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Culturing Phytoplankton

Phytoplankton is gaining popularity in the world of reef keeping. They are the fundamental organism in the marine food web and considered the staple food for many tiny marine organisms. Phytoplankton is a cluster of photosynthetic plankton composed of several species. Taken as a whole they are helpful as a supply of diet for other tiny organisms with varying features depending on species.

The benefits of cultivating Phytoplankton at home are many starting from culturing rotifers for aquatic proliferation, feeding other tiny crustaceans as a source of live food, to adding directly to a reef aquarium to increase the number of small beneficial organisms which may then feed your corals and fish. Phytoplankton dwells at the bottom of food web and help in stabilizing the nutrition of all the organisms above it.

All you need for culturing Phytoplankton at home are: 2 liter bottles or more depending on how much you want to cultivate, air tubes, air pumps, 24″ florescent bulbs, Phytoplankton Starter culture medium, and Phytoplankton food. If you have got these things, you can start the process right then.

Choose the place very carefully. It is best cultivated in closets or shelf. Make sure the place is neither too cold nor hot, normal room temperature is what you need for them. Also see to it that lighting is easily installed in the place. They need good intensity light to manufacture food and reproduce. However, your source of light should not generate heat as they can be harmful for Phytoplankton growth. Florescent is the best option in this case as it provides good light and stays cool.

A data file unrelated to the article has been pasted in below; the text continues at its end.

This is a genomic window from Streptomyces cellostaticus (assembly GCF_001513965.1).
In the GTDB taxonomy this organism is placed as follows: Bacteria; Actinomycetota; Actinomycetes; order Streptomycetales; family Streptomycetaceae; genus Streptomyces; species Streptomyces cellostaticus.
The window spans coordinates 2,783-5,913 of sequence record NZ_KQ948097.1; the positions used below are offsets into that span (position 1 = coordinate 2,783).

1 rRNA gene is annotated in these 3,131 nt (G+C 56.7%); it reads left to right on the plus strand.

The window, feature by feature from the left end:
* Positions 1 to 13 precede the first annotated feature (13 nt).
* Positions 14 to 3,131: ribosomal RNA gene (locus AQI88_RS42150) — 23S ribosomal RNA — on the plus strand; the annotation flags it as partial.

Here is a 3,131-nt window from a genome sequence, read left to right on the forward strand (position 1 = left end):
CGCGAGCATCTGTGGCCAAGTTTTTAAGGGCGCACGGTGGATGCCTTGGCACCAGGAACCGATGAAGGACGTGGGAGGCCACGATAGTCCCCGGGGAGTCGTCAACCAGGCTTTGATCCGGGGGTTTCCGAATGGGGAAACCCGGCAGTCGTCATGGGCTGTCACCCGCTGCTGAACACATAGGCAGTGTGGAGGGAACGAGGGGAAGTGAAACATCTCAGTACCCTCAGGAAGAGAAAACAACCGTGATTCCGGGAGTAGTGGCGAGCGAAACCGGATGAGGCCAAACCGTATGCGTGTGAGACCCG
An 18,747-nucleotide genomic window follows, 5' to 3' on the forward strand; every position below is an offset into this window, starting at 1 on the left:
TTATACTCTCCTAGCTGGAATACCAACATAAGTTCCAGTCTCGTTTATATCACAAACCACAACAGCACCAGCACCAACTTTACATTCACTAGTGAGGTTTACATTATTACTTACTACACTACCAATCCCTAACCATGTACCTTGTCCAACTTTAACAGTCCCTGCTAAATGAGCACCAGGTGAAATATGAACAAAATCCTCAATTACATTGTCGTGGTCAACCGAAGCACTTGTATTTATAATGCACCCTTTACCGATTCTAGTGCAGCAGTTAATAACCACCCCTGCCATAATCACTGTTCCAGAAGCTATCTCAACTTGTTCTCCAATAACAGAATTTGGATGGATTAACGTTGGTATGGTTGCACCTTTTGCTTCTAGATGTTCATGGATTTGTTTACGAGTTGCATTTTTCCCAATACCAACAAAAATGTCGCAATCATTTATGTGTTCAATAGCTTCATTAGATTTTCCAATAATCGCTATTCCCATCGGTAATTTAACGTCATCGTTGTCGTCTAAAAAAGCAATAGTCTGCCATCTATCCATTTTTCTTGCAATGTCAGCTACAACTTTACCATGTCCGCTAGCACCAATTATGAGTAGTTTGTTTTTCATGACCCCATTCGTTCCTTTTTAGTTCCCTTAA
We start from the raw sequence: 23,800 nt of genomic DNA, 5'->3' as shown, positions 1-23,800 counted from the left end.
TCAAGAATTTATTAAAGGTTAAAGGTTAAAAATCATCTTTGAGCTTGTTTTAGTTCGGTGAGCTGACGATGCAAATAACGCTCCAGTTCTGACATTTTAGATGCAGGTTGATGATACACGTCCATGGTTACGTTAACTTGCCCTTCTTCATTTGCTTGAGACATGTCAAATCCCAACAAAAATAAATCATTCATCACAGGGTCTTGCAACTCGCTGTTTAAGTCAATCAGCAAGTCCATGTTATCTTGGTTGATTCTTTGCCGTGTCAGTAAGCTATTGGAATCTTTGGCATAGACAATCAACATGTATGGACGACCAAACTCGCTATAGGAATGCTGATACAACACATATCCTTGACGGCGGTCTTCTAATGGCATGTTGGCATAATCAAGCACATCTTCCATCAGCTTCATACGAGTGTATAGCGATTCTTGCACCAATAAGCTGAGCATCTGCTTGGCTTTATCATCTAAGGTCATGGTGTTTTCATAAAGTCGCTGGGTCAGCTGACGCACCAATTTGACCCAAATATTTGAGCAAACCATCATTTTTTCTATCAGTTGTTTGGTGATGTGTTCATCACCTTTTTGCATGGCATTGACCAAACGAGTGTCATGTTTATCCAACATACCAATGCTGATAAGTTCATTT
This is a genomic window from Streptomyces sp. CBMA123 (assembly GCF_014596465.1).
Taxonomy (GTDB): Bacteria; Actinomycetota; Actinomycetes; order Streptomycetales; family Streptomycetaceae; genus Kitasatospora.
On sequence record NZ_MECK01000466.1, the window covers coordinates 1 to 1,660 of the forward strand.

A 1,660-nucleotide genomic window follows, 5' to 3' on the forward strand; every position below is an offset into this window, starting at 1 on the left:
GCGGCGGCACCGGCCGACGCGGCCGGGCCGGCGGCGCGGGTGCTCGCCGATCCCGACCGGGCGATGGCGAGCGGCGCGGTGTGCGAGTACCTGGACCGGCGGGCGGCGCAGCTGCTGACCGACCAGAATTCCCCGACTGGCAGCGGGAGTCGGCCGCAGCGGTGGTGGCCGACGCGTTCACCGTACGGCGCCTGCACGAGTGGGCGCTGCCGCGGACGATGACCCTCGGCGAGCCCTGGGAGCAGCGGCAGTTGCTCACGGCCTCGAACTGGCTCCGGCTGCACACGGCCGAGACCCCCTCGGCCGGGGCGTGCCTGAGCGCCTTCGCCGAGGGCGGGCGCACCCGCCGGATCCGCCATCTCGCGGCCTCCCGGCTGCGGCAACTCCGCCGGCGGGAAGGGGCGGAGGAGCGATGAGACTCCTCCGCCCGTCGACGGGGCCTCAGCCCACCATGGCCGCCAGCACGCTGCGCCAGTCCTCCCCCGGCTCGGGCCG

Rinse the bottles thoroughly and let them dry. Drill hole in the cap of the bottles and let the air tubes pass through them till the bottom. Make the hole larger than the size of the air tubing to allow passage of air through them. Make sure the tubing’s end reaches the bottom the bottle. The bottles should be filled with 3/4 of the way with water and 1/8 with Phytoplankton Starter culture medium and 1/8 of the Phytoplankton food.

The Phytoplankton Starter culture medium is what you add to the phytoplankton to make it grow. It is comprised of salt water and Micro Algae Grow which is a kind of miracle-grow for phytoplankton. You can prepare this at home using an empty bleach bottle, which has been carefully rinsed with tap water. Fill the gallon container with tap water and add slightly less than ½ cup of salt mix. Then add 3ml of Micro Algae Grow liquid. Shake bottle and let it sit for a day. It is ready for use.

Keep the lights on for at least 16 hours a day. Turn on the pump to generate a steady torrent of bubbles in the bottle. Let it sit like that. After 10-12 days examine for color change; the bottle should be a dark green color. If the color change has not yet occurred let it sit for a few more days. It can even be ready before 10 days given that the important factors such as heat and lights are provided in appropriate measures. If the water temperature is warm the phytoplankton are likely to grow faster.

The solution is to watch when the water is not getting any darker. Once you notice no change in the color of the water for a few days, it is probably ready. You can test to see if it’s done by checking for phosphates and nitrates. When the tests read low your culture will no longer have enough nutrients to continue to multiply. Now you can filter the culture to remove any large particles. It is now ready to be used as dose in the tank or for starting a new culture. The Phytoplankton should be stored in the refrigerator, with periodically shaking to prevent it from settling. You can remove ¼ of the content and use the rest to begin the next batch of culture.

Do not use air stones in culturing as they get contaminated easily and are difficult to clean. Periodically remove the tubing, cover the holes and shake the bottles to prevent settling down of phytoplankton. When you want to begin dosing phytoplankton in a tank, begin slow and check for effects. If all goes well increase the dose after a couple of weeks. Phytoplankton is basically liquid nutrients and disproportionate amount of dosing could lead to rise in phosphates, nitrates and other pollutants in the tank. They are ideal for use in a matured tank that is less likely to catch up with nuisance algae.